Saturday, March 22, 2014

Some Thoughts on the Article V Issue

Written by  Tom DeWeese

articlev

I've written many articles in the past concerning my opposition to a Constitutional Convention (Con Con). I’ve also helped in successful fights in Ohio and Kansas to stop Con Con Resolutions. But recently there is a new twist in the effort to amend the Constitution to preserve freedom. It’s called an Article V Convention of the States. Proponents say it answers my concerns over the dangers of a Con Con, and so many activists have asked me where I stand on this new effort. So here are a few thoughts.

I certainly feel the pain of patriotic Americans over the state of our Constitution. The original document has been basically put in a museum on Connecticut Ave. in Washington, D.C., and forgotten. We are told it is old and outdated. Not relevant to today's age of technology and moral reality. Old guys in powdered wigs wrote it. They knew nothing about instant communications, international terrorists, and besides, they were slave owners. How could their ideas possibly be relevant to us today? I'm sure Nancy Pelosi never read the Constitution because she would have had to pass it through Congress before she could find out what's in it. For Obama, it's just a road block keeping him from his need to change the country.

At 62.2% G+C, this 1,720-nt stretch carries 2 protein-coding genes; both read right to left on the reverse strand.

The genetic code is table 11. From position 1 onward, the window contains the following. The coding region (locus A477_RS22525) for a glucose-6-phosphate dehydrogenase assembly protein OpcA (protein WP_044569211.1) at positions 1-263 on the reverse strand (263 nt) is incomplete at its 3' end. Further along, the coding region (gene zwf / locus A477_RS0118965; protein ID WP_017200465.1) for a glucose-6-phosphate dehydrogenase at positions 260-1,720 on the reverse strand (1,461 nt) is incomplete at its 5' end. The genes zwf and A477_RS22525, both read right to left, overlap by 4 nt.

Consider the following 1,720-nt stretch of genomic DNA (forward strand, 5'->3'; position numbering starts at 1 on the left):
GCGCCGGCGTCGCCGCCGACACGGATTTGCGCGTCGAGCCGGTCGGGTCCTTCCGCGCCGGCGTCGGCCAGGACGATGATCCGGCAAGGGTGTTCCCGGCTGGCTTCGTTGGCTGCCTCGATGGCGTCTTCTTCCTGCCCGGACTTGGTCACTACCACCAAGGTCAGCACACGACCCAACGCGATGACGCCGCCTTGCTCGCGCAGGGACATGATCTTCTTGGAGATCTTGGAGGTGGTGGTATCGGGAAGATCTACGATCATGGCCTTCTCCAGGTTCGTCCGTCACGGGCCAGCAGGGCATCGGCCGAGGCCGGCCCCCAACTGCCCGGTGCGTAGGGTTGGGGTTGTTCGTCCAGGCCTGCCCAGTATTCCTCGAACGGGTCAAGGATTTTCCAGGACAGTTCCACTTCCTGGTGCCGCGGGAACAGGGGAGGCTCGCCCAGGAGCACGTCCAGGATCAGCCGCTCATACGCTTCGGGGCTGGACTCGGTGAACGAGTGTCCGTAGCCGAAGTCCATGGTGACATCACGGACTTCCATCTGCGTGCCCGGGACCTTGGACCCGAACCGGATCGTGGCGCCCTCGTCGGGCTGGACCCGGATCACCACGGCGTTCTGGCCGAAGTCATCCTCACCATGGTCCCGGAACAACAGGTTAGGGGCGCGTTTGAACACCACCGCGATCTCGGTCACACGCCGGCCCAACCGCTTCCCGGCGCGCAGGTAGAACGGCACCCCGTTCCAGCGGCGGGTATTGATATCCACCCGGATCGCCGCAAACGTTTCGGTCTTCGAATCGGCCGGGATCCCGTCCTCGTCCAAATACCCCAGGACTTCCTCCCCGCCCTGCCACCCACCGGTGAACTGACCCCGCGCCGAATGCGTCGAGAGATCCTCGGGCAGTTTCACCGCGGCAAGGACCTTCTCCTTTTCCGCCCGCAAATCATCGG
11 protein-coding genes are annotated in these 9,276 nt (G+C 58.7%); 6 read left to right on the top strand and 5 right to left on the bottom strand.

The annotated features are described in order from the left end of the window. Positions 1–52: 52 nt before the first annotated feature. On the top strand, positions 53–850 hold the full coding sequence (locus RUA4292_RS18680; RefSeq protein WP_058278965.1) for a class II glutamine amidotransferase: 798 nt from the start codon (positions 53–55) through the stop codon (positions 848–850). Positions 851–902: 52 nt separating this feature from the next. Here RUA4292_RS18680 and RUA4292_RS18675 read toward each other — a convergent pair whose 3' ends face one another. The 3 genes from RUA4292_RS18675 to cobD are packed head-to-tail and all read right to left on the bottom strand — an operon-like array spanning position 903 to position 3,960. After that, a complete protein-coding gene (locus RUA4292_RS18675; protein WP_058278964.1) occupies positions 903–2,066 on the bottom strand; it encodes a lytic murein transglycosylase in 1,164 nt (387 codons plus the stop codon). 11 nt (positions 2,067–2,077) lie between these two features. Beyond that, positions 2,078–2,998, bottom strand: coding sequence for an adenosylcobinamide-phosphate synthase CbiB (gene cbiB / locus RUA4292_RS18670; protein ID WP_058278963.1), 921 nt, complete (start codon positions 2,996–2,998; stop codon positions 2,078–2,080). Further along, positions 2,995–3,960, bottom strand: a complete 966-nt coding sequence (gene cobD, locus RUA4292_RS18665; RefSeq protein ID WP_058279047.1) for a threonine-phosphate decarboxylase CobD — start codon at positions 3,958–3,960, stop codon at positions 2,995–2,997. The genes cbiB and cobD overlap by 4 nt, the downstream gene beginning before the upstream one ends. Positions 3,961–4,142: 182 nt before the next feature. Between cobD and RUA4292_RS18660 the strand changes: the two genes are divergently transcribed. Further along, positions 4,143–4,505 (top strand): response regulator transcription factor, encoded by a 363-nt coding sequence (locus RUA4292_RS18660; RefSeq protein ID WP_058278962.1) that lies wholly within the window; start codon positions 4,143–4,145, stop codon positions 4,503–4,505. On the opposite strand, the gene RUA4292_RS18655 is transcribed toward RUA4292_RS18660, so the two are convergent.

Well, you've all heard those arguments. The result is a government out of control. Spending is skyrocketing. Gun rights are under siege. ObamaCare ... right! Property rights, American industry, the dollar, personal privacy, and even our ability to choose the foods we want to eat, are all disappearing under an out-of-control government.

Something has to be done. There are those who argue that we can't wait to try to elect the right kind of representatives in Congress and the White House. We have to take matters into our own hands immediately.

We have to see that the Constitution is strengthened to assure a balanced budged. Some have gone so far as to declare 10 Amendments for Freedom, including a plan to repay the national debt, enforce legislative transparency, a line item veto, term limits, immigration control, English as the national language, only U.S. laws over America, no socialism, and a government bound by "In God we Trust." And there are amendment ideas floating around to assure the Constitution is sound and strong for future generations.

Few of us would disagree with most of these ideas. They are put forth by respected leaders who have a record of promoting limited and Constitutional government. But how do we put these plans into action?

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